The biggest disappointment here is the cast. There are good performances when you’d expect great ones. Rory Kinnear takes the lead, his singing voice a pleasant surprise, but even his brilliant acting can’t hold things together. The excellent Rosalie Craig, as his young bride Polly, fails to bring her normal shine (maybe the interpretation of the role as an accountant hampers too much), while Sharon Small, as one of Mack’s many former lovers, sounds painful. The show belongs to the Peachums, Macheath’s enemies, played by Nick Holder and Haydn Gwynne. With this malicious Mr and Mrs, exaggerations in the piece pay off. Elsewhere, this Threepenny Opera feels deflated.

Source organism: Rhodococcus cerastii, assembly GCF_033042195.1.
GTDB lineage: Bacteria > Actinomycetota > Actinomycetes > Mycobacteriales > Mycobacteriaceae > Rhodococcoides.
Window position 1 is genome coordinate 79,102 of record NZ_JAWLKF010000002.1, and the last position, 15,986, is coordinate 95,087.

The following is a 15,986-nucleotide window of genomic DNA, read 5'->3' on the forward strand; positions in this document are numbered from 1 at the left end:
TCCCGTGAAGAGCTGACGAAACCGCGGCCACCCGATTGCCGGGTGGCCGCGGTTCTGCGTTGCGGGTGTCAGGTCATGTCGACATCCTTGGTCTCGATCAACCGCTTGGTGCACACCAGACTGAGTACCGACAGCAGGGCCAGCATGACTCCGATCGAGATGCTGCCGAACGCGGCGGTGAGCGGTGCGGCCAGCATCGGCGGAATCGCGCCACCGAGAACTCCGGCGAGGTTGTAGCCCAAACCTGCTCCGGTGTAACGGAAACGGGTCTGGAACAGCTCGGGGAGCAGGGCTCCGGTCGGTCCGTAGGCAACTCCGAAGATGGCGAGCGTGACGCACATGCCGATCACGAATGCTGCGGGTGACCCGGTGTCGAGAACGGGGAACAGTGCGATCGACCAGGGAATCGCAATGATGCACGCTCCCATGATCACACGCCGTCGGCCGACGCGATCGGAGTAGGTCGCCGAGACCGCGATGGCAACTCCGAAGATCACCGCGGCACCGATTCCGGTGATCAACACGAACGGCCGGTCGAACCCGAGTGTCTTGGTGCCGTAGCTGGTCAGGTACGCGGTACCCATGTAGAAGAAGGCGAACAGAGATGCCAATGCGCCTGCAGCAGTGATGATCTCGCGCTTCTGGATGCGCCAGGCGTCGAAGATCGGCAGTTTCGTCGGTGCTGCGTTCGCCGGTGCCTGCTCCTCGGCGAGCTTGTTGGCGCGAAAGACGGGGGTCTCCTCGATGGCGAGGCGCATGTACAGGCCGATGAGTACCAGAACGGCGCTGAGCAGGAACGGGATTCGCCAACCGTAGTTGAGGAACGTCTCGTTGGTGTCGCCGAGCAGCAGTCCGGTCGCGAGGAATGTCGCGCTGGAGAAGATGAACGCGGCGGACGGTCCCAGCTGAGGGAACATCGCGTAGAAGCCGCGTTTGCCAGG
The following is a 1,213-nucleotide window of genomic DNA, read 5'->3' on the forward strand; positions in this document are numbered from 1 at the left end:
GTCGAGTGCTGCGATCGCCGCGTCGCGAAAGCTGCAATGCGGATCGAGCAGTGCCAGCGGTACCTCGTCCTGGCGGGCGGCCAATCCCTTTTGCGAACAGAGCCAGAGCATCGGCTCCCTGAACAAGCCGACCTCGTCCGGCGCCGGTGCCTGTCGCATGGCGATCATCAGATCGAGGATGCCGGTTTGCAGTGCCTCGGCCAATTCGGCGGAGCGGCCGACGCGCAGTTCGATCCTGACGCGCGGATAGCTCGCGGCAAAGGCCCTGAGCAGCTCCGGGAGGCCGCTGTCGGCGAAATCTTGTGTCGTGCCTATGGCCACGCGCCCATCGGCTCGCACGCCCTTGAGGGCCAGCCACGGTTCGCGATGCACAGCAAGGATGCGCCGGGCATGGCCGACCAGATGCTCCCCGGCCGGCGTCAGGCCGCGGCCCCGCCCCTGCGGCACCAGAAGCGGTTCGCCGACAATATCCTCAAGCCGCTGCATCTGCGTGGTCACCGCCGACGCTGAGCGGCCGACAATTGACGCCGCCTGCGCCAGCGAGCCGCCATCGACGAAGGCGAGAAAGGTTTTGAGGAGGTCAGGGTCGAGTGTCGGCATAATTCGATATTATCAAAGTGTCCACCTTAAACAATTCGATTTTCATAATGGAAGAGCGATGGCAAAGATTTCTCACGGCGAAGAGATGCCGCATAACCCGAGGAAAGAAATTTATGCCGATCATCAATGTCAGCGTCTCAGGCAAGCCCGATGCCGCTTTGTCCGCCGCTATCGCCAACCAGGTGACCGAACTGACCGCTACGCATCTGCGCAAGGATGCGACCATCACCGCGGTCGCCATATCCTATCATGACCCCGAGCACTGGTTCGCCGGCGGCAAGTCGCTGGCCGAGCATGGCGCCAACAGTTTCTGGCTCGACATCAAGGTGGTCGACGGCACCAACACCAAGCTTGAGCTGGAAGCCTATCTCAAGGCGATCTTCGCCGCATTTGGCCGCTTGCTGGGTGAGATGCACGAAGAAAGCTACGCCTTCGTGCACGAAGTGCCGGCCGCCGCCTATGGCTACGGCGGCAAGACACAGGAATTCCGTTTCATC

Until 1 October 2016

www.nationaltheatre.org.uk

Photos by Richard Hubert Smith

“As You Like It” at the National Theatre

The usurping Duke Frederick’s court is a surveillance state in director Polly Findlay’s new production of Shakespeare’s comedy. The colourful but cumbersome office setting thankfully disappears when our heroines, Rosalind and Celia, escape the city – chairs and desks ascend, transforming into the Forest of Arden. Lizzie Clachan’s Cornelia-Parker-inspired vision is a breath-taking use of the Olivier auditorium – a design to applaud.